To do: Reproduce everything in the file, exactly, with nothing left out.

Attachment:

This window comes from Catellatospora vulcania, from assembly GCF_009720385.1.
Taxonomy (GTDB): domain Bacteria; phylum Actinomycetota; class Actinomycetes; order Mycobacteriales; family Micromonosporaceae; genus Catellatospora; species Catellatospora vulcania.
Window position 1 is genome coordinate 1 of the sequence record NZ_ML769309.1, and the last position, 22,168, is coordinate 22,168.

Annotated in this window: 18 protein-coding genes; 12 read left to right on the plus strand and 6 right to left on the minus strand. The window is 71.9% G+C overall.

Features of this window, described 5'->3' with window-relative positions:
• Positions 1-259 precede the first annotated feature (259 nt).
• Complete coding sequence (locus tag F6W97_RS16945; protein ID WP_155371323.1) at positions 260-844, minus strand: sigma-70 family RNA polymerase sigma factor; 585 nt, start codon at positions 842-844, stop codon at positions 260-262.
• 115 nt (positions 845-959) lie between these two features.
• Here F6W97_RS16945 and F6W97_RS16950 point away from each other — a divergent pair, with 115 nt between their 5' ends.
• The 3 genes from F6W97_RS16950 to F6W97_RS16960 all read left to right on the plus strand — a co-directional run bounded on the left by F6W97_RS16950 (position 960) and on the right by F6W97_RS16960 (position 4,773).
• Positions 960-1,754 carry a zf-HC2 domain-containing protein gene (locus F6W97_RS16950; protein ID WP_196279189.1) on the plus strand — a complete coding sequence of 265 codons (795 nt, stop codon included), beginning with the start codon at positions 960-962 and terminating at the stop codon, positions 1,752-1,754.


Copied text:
This window comes from Catellatospora vulcania, from assembly GCF_009720385.1.
Taxonomy (GTDB): domain Bacteria; phylum Actinomycetota; class Actinomycetes; order Mycobacteriales; family Micromonosporaceae; genus Catellatospora; species Catellatospora vulcania.
Window position 1 is genome coordinate 1 of the sequence record NZ_ML769309.1, and the last position, 22,168, is coordinate 22,168.

Annotated in this window: 18 protein-coding genes; 12 read left to right on the plus strand and 6 right to left on the minus strand. The window is 71.9% G+C overall.

Features of this window, described 5'->3' with window-relative positions:
• Positions 1-259 precede the first annotated feature (259 nt).
• Complete coding sequence (locus tag F6W97_RS16945; protein ID WP_155371323.1) at positions 260-844, minus strand: sigma-70 family RNA polymerase sigma factor; 585 nt, start codon at positions 842-844, stop codon at positions 260-262.
• 115 nt (positions 845-959) lie between these two features.
• Here F6W97_RS16945 and F6W97_RS16950 point away from each other — a divergent pair, with 115 nt between their 5' ends.
• The 3 genes from F6W97_RS16950 to F6W97_RS16960 all read left to right on the plus strand — a co-directional run bounded on the left by F6W97_RS16950 (position 960) and on the right by F6W97_RS16960 (position 4,773).
• Positions 960-1,754 carry a zf-HC2 domain-containing protein gene (locus F6W97_RS16950; protein ID WP_196279189.1) on the plus strand — a complete coding sequence of 265 codons (795 nt, stop codon included), beginning with the start codon at positions 960-962 and terminating at the stop codon, positions 1,752-1,754.